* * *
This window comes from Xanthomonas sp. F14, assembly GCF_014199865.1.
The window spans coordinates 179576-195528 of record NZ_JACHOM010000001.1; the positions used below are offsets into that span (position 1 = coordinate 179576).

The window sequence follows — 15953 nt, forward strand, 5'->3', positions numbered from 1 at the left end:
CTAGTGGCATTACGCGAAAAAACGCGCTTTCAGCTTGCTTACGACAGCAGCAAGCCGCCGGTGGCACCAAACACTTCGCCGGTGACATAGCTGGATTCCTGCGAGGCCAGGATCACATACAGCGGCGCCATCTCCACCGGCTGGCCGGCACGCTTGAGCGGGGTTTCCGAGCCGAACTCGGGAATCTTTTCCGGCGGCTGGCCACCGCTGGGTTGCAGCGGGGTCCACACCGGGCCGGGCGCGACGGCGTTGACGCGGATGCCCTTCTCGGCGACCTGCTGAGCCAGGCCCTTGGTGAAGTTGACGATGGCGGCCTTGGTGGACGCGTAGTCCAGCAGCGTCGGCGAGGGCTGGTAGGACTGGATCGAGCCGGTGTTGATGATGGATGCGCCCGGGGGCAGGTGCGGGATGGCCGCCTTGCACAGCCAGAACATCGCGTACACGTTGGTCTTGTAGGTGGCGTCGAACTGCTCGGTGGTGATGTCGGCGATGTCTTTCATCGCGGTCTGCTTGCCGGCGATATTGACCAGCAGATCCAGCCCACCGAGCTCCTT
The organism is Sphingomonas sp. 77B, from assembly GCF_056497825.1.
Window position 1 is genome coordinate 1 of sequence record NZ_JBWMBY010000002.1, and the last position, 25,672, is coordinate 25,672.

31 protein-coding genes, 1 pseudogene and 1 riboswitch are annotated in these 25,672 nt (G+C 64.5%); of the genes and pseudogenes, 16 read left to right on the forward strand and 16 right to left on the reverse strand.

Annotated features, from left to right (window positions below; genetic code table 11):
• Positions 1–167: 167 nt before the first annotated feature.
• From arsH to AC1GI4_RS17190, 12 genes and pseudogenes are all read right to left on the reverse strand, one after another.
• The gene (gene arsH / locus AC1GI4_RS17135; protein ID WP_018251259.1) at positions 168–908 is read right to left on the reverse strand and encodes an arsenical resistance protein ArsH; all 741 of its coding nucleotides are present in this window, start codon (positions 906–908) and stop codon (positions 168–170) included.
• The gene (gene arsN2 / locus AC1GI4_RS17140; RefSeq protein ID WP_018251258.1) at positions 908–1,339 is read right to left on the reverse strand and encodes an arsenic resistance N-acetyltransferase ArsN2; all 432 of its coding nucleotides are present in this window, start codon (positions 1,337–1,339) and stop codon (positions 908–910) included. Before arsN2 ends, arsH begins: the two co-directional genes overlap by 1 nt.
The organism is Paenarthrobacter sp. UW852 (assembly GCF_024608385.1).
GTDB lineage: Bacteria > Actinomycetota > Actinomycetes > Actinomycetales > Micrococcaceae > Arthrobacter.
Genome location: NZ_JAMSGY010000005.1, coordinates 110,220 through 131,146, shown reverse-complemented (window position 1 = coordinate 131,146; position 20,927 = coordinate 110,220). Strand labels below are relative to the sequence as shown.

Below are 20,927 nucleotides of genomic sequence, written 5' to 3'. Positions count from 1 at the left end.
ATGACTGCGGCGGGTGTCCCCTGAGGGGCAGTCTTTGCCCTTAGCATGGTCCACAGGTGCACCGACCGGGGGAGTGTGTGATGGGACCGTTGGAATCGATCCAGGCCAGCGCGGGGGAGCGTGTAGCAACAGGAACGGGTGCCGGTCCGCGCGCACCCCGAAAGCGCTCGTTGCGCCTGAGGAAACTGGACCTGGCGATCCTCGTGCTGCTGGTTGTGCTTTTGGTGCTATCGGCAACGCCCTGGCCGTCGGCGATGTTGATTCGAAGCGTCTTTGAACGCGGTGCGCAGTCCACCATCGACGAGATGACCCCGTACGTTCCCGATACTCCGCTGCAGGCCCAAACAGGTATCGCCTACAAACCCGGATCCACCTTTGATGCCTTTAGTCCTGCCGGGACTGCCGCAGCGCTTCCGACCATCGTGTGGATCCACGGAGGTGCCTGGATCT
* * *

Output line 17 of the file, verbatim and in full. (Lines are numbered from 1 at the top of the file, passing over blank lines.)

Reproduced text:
ATGACTGCGGCGGGTGTCCCCTGAGGGGCAGTCTTTGCCCTTAGCATGGTCCACAGGTGCACCGACCGGGGGAGTGTGTGATGGGACCGTTGGAATCGATCCAGGCCAGCGCGGGGGAGCGTGTAGCAACAGGAACGGGTGCCGGTCCGCGCGCACCCCGAAAGCGCTCGTTGCGCCTGAGGAAACTGGACCTGGCGATCCTCGTGCTGCTGGTTGTGCTTTTGGTGCTATCGGCAACGCCCTGGCCGTCGGCGATGTTGATTCGAAGCGTCTTTGAACGCGGTGCGCAGTCCACCATCGACGAGATGACCCCGTACGTTCCCGATACTCCGCTGCAGGCCCAAACAGGTATCGCCTACAAACCCGGATCCACCTTTGATGCCTTTAGTCCTGCCGGGACTGCCGCAGCGCTTCCGACCATCGTGTGGATCCACGGAGGTGCCTGGATCT